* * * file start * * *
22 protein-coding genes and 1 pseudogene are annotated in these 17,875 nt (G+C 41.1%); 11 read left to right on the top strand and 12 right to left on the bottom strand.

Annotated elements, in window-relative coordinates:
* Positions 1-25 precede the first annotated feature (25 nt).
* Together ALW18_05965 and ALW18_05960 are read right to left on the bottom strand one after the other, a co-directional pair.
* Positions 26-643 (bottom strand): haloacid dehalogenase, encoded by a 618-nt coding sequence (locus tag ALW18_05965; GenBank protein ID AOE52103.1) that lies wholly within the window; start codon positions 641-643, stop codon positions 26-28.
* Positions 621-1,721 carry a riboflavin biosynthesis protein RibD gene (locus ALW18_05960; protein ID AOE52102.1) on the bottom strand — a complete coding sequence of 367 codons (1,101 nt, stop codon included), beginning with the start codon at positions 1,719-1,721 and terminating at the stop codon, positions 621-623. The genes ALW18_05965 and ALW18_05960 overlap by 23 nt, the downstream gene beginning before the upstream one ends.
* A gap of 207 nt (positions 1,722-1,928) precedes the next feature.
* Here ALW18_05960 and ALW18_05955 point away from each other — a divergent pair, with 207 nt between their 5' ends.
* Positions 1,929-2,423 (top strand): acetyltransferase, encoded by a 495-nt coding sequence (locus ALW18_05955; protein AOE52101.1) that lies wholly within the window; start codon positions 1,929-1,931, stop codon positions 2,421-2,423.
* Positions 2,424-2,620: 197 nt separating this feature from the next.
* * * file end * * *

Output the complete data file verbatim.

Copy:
22 protein-coding genes and 1 pseudogene are annotated in these 17,875 nt (G+C 41.1%); 11 read left to right on the top strand and 12 right to left on the bottom strand.

Annotated elements, in window-relative coordinates:
* Positions 1-25 precede the first annotated feature (25 nt).
* Together ALW18_05965 and ALW18_05960 are read right to left on the bottom strand one after the other, a co-directional pair.
* Positions 26-643 (bottom strand): haloacid dehalogenase, encoded by a 618-nt coding sequence (locus tag ALW18_05965; GenBank protein ID AOE52103.1) that lies wholly within the window; start codon positions 641-643, stop codon positions 26-28.
* Positions 621-1,721 carry a riboflavin biosynthesis protein RibD gene (locus ALW18_05960; protein ID AOE52102.1) on the bottom strand — a complete coding sequence of 367 codons (1,101 nt, stop codon included), beginning with the start codon at positions 1,719-1,721 and terminating at the stop codon, positions 621-623. The genes ALW18_05965 and ALW18_05960 overlap by 23 nt, the downstream gene beginning before the upstream one ends.
* A gap of 207 nt (positions 1,722-1,928) precedes the next feature.
* Here ALW18_05960 and ALW18_05955 point away from each other — a divergent pair, with 207 nt between their 5' ends.
* Positions 1,929-2,423 (top strand): acetyltransferase, encoded by a 495-nt coding sequence (locus ALW18_05955; protein AOE52101.1) that lies wholly within the window; start codon positions 1,929-1,931, stop codon positions 2,421-2,423.
* Positions 2,424-2,620: 197 nt separating this feature from the next.